A few weeks ago, AVweb asked (as our Question of the Week), 'Why do you Fly?' One reader chose to respond by sending the following extended answer, and we thought it was too good to keep to ourselves.
September 29, 2004
These words are impromptu "Talking Stick" remarks that just came out during a gathering of family and friends to celebrate the life of Richard Dyken on July 15, 1999. A dedicated sky-diver-driver, he had just lost his life doing what he loved so much. The Talking Stick is a symbolic staff that served Native American group meetings to maintain order, much like "having the floor" during business or political gatherings. It also is believed to convey positive spirit from speaker to speaker as it changes hands, thus aiding each to convey his or her message. Dick's family was a big one, and they often used it at gatherings to help keep order. It came out just as we began speaking in his behalf. I believe it worked. Following is my best shot at putting my extemporaneous remarks in writing after the fact. I was mostly addressing the family who knew how much Dick loved flying -- but didn't all appear to really understand why.
Somebody asked me the other day at the office -- recalling that I knew Dick and was much saddened at the news of his loss -- "Why do you guys like to fly so much?" Although many of you in Dick's family supported his love of the sky, perhaps more than most families, I suspect others of you might ask the same question. Dick had many reasons, I'm sure, and I'll bet some were the same as mine.
Carrying a load of parachute jumpers high up at dusk on a summer evening can sometimes place you between towering clouds, perhaps with a distant thunderstorm to the east with its form illuminated and colored richly by the setting sun. Lightning in the clouds gives a hint of real but distant danger inside which only adds to the beauty. There is no sight like it, and what we see from the ground does not compare.
That is why we fly.
High above a great city on a clear night, a pilot has a front-seat view of a majestic light show that earthbound beings cannot imagine. Up front and in the darkened cockpit, the pilot has a perspective that is inspiring and far broader than the passenger's view through an airliner's tiny side window. Even over the rural countryside the pilot has a view of distant cities and towns, which look like jewels connected by sparkling threads. Then, there is the incomparable night flight at building-top height down the Chicago lakefront. These are visual treats hard to equal -- and few people have access to such sights.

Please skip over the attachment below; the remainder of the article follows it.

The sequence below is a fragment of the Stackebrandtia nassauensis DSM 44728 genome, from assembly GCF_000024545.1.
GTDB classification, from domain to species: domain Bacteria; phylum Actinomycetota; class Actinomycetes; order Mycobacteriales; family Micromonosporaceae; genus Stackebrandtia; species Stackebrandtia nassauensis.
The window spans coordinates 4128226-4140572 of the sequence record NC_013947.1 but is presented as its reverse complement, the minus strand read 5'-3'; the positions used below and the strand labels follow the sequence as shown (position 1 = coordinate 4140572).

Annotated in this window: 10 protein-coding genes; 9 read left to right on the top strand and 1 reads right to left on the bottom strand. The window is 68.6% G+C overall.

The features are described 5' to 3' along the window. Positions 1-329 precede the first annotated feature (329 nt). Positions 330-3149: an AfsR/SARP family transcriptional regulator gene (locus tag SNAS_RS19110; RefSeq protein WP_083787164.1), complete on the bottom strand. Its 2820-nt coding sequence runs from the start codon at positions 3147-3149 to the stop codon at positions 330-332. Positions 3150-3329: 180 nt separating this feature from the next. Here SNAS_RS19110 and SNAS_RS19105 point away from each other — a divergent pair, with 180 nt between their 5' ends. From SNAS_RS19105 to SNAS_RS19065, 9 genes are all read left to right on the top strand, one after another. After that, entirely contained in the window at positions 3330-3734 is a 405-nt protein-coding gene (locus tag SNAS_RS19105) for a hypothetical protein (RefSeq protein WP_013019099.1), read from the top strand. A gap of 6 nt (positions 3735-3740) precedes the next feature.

That is why we fly.
Cruising serenely over a solid cloud deck, the aircraft nears its destination. It's time to settle in for close attention to the job at hand. Letting down into the cottony billows, the pilot loses all outside references and transitions to a discipline that comes from long training and experience. Now it is time for serious flying, and she plays the tools of her trade like musical instruments. Working the navigational aids and gently maneuvering on approach, she guides her craft precisely until it breaks out of the low clouds, and there is the runway straight ahead. All she has to do is close the throttle and land. Having mastered the skills and passed the tests to fly on instruments, she gains a satisfaction rarely equaled. It is technology and training; not magic, but relatively few among us can do it. It feels good.
That is why we fly.
Taking a young person for a first airplane ride is unique. The youngster might be afraid at first to even get into the plane, but Mom urges her on. "Go ahead, you'll love it." The young teen clenches her hands and closes her eyes at takeoff. The pilot gently banks the plane and taps his nervous passenger to point out her house below. This distraction breaks into the apprehension, and she ventures a peek -- and another. Soon she is excitedly pointing out school, church and shopping center. Then, the pilot removes his hands from the controls and suggests she try it. "Oh, no, I couldn't do that!" "Sure you can. Look, the plane is flying itself. All you have to do is show it which way to go." Tentative at first, she soon is confidently turning and twisting over the countryside, now not wanting to go back to the airport. But we must. The real reward comes after landing when the youngster slips out of the seat with new-found confidence and sense of adventure, turns and says, "Thanks mister; I don't have to be afraid any more!" (True experience)